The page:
- Pointing a laser pointer at someone in a way that could cause temporary blindness
- Using a car as a weapon, such as by intentionally hitting someone with a vehicle
- Shooting a firearm, even if no one is hit
- Using a fake weapon, such as a toy gun, to threaten someone
- Throwing acid or other corrosive substances with the intent to cause harm
It’s important to note that the definition of a deadly weapon can vary by state. In some jurisdictions, a deadly weapon may also include household items like scissors or a frying pan if they are used in a way that could cause serious injury or death. It’s always best to consult with a lawyer if you have questions about the specific laws in your state.
If your injuries are non-life threatening, visit your nearest urgent care walk-in clinic for immediate attention.
DEFENSES FOR AGGRAVATED VIOLENT ASSAULT
Aggravated Assault is often a highly defendable charge because of the absence of physical injuries and because of factual disputes as to how the alleged incident occurred. Some of the more common defenses include the following:
- Self-defense: If the defendant can show that they were acting in self-defense or in defense of another person, they may be able to have the charges dismissed. This defense can be successful if the defendant can show that they had a reasonable belief that they or someone else was in imminent danger of bodily harm and that the use of force was necessary to prevent that harm.
- Lack of intent: In order to be convicted of Aggravated Assault, the prosecution must be able to prove that the defendant had the intent to threaten violence or commit a felony. If the defendant can show that they did not have this intent, they may be able to have the charges dismissed.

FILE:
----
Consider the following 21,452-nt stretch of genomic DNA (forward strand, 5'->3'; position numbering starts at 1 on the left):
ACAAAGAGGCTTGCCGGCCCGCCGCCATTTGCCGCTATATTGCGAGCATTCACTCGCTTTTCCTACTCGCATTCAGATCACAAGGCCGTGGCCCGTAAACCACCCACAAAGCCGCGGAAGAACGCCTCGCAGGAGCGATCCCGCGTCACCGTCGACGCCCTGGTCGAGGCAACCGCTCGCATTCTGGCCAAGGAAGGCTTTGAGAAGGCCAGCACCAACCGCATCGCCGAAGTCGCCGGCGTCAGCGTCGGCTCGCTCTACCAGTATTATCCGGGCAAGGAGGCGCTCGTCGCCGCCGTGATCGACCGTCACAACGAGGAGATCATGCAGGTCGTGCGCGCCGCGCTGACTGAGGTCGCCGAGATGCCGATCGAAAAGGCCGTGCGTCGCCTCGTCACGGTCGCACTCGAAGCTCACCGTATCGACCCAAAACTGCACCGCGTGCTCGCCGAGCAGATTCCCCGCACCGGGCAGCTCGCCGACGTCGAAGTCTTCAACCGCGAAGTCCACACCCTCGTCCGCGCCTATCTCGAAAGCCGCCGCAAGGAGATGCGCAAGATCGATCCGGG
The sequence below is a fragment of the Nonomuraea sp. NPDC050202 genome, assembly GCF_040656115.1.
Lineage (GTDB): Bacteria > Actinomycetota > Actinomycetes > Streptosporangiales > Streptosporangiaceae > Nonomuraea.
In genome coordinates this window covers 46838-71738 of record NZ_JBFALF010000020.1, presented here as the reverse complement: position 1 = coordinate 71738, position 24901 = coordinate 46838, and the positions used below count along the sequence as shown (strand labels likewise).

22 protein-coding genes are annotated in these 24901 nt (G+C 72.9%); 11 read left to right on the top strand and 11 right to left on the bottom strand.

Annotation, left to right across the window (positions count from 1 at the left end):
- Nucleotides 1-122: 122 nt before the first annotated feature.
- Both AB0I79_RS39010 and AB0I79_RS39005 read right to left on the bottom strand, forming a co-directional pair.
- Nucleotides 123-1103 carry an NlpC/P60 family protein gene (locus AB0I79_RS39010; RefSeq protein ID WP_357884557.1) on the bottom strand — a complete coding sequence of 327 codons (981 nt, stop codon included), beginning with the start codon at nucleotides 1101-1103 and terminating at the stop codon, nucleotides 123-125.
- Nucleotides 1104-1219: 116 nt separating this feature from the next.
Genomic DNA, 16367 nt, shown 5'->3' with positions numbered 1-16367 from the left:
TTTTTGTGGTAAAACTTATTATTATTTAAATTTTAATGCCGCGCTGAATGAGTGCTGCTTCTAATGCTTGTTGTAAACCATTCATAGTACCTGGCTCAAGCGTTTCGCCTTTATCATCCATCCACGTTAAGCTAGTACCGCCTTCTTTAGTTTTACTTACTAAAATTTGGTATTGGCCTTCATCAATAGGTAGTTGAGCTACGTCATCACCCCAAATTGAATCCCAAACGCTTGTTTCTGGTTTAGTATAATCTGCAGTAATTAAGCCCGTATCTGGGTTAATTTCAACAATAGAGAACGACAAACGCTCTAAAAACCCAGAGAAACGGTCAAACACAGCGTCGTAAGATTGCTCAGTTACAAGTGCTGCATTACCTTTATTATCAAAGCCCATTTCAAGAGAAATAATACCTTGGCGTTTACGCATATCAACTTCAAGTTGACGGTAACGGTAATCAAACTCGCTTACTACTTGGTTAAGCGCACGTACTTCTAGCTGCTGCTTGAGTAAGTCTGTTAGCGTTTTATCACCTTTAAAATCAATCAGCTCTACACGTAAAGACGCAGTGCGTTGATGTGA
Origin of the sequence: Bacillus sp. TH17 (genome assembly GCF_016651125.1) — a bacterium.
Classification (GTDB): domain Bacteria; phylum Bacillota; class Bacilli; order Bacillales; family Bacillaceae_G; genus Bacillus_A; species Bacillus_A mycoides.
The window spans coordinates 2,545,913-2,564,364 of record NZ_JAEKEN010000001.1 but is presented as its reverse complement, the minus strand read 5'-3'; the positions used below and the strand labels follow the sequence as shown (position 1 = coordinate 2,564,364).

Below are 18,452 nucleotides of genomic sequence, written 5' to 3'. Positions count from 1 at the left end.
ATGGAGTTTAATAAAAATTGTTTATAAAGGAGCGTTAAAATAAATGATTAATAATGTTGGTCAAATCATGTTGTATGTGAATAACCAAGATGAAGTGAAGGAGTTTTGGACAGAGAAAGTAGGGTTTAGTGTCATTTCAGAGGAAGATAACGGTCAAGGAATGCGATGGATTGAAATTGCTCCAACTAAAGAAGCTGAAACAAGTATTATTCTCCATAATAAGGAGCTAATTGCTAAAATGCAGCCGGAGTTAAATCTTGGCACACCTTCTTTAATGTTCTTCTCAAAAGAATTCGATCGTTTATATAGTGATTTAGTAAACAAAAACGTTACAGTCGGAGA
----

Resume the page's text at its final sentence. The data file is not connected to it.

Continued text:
- Accident: If the defendant can show that the alleged assault was the result of an accident or unintentional action, they may be able to have the charges dismissed.
- False accusation: If the defendant can show that the allegations are not true and that they were falsely accused, they may be able to have the charges dismissed.
It is important to note that these are just a few of the potential defenses that may be available in an Aggravated Violent Assault case. The specific defenses that may be available will depend on the individual circumstances of each case.
If you have been the victim of an aggravated violent assault, it is crucial to seek medical help as soon as possible. Aggravated assault is a serious charge that carries severe penalties, including prison time and large fines. It is important to understand that a weapon does not have to be used or actually present in order for an assault to be considered “aggravated.” In Florida, a deadly weapon is any object that is likely to cause death or serious injury when used or threatened to be used in a certain way. If you have been a victim of a violent assault, it is important to call 911 for immediate assistance. If your injuries are not life-threatening, you can also visit a nearby walk-in clinic to receive a full body assessment from a medical professional.